Improving the way the University does business is the essence of the OneMontclair program. And while new systems will provide expanded and better capabilities, reviewing and re-engineering business processes has become an important activity within the project.
Nancy Grimshaw is a consultant who has been working with the University for the past year spearheading the business process redesign (BPR) activities. With assistance from Charlie Matteis, director of Organizational Training and Development and team lead for OneMontclair Business Analysis and Campus Readiness, Grimshaw has used Picture Card Design Methodology (PCDM) to help areas take a deeper look a their business processes.
PCDM is a fast, effective and inclusive method for examining current processes to see where improvements can be made. Colored adhesive notes are used to illustrate each step in a process, the people involved, the type of interaction, and delivery method (paper vs. online).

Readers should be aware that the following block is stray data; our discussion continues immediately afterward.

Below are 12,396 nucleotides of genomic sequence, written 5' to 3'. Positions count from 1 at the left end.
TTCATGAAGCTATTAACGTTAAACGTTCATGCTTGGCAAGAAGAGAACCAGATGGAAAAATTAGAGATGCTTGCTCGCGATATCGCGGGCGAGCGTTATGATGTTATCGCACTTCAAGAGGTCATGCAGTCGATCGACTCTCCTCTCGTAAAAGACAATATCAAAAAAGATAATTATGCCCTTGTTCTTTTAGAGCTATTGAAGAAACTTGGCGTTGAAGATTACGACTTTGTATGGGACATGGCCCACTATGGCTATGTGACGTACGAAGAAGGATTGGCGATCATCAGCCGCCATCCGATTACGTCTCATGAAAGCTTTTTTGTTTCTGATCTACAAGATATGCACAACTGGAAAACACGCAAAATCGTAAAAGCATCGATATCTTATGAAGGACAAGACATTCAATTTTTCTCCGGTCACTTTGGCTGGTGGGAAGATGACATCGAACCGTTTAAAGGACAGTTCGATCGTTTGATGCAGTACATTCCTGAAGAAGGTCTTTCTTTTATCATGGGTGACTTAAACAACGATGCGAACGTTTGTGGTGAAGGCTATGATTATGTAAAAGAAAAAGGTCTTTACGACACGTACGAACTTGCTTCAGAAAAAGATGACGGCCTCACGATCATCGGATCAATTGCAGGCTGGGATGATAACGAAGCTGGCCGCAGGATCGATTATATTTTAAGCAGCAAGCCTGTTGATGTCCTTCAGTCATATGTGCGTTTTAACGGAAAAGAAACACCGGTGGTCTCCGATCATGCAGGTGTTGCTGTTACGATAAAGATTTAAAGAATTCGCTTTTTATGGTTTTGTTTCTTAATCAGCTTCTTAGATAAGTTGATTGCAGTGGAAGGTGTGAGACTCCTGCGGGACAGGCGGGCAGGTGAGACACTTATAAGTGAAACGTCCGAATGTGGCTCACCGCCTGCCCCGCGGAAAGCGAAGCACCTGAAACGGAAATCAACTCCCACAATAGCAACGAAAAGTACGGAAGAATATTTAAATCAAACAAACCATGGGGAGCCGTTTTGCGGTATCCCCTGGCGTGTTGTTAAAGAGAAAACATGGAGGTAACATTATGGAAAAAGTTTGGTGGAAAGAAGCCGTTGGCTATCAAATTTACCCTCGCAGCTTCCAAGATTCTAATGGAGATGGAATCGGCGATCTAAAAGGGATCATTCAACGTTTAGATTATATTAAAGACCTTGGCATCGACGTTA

“This is a quicker but just as effective method of business process redesign than traditional re-engineering,” Grimshaw explained.
Finance was the first area to participate in the business process re-engineering activities. More than 40 processes were evaluated resulting in nearly 450 recommended changes. Grimshaw is now working with Human Resources on reviewing 34 processes.
Marilyn Fogarty, finance manager in the Office of Arts and Cultural Programming, said reviewing business processes early on was “very encouraging. Updating policies and procedures will serve the University,” she said. “I gained an understanding of the challenges in developing a system that will support a wide variety of campus needs.”
Catherine Bruno, post-award officer in Research and Sponsored Programs, agreed. “The most important insight I’ve gained is how much we, as a community, want to make things better, more efficient and more effective. We all have the same goal.”
The process has already resulted in improvements in the Finance area that are being implemented immediately.
“What’s great is that this process allows us to challenge the way we are currently operating and make changes where it makes sense,” Matteis said. “And in some cases we don’t have to wait until the new software is in place, especially when it comes to a policy change or something as simple as eliminating paperwork and workarounds.”